“I’m puzzled by the inconsistency between Chief Chick Lovell’s remarks – and those of Assistant Chief Davis – about why the GVRT was disbanded,” the neighbor said.

“Chief Lovell made it clear that the main reason the GVRT was ended was due to what he called ‘Stops Data’ – that is, the racial statics of those who officers stopped and from whom often took guns they were not allowed to possess,” the neighbor posited.

“Yet, the Assistant Chief rambled on, when answering the reporter’s question seemingly blaming only cuts budget to the Bureau’s budget,” the neighbor asserted.

During the press conference, Davis responded, [this is a “close transcription” we don’t have access to a court reporter] “That’s a fair question. I think, you know, at the time GVRT was taken out of the picture, that came along with a lot of other resource reductions; and, just a real period of crisis in the city.

“And, you know, in hindsight, had we been able to maintain that capability I would’ve liked to been able to,” Davis continued. “But we were in such a resource constraint at that time… You know we took a very large cut in our budget. Our challenge was to meet the needs with that budget reduction without laying people off, and without losing some of the really dedicated and really highly qualified public safety professionals that we have.”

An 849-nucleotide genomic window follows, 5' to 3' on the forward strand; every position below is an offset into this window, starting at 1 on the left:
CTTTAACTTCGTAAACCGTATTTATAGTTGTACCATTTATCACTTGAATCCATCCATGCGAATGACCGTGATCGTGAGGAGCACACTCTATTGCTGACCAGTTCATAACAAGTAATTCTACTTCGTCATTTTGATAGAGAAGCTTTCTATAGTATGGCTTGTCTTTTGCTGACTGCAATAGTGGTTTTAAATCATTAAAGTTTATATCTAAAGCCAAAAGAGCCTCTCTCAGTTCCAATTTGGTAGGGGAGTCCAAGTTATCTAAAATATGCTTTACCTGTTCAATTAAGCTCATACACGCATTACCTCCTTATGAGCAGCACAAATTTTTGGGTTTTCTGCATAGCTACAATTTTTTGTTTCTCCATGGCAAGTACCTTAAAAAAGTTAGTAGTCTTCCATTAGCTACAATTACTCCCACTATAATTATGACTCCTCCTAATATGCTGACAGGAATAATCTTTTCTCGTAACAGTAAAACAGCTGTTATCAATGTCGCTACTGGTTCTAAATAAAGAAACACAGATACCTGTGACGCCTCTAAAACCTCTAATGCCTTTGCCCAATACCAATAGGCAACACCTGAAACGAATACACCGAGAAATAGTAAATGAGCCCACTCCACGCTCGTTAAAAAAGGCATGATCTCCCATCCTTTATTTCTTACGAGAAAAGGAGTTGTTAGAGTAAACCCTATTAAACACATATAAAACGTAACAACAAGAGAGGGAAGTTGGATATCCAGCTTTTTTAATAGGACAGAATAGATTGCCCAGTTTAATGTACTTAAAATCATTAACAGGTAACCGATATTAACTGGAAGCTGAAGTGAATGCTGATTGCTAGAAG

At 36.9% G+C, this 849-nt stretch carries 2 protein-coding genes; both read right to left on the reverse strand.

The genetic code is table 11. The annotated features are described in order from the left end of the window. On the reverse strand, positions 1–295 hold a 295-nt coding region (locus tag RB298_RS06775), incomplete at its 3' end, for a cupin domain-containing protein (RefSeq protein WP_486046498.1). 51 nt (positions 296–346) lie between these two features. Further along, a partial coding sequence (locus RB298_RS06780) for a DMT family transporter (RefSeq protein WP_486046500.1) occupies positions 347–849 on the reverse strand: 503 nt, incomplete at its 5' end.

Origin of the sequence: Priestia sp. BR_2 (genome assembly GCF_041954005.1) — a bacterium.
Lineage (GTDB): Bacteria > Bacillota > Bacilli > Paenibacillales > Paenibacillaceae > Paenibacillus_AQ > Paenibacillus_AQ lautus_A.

Wants to know more about new team
The primary author of the letter from Powellhurst-Gilbert neighbors, Yashica Palshikar, responded to the announcement – again speaking solely for herself. “Overall, I think this will help,” Palshikar told East Portland News.

“There is a lot to unpack and learn about the new team, so that our community members might be involved,” Palshikar said as she considered how the ECST might impact her area. “This includes all of our community members – be it property owners, neighbors, and business people in our diverse neighborhood community – so we can effectively collaborate with the ECST, to reduce the number of killings on our sidewalks and streets, and outside of our homes.”

Mayor Wheeler chimes in
After the press conference had concluded, Mayor Wheeler’s office sent out a press release in which he decried shootings and murders.

About the new PPB team, Wheeler’s release said, “This is one of several law enforcement actions my administration is working on. We’re also working on increased prevention, intervention, education, and support for victims and their families. Gun violence is a public health crisis.

“We are taking a holistic, evidence-based approach with our local, regional, state, and federal partners,” the press release concluded.

© 2021 David F. Ashton ~ East Portland News™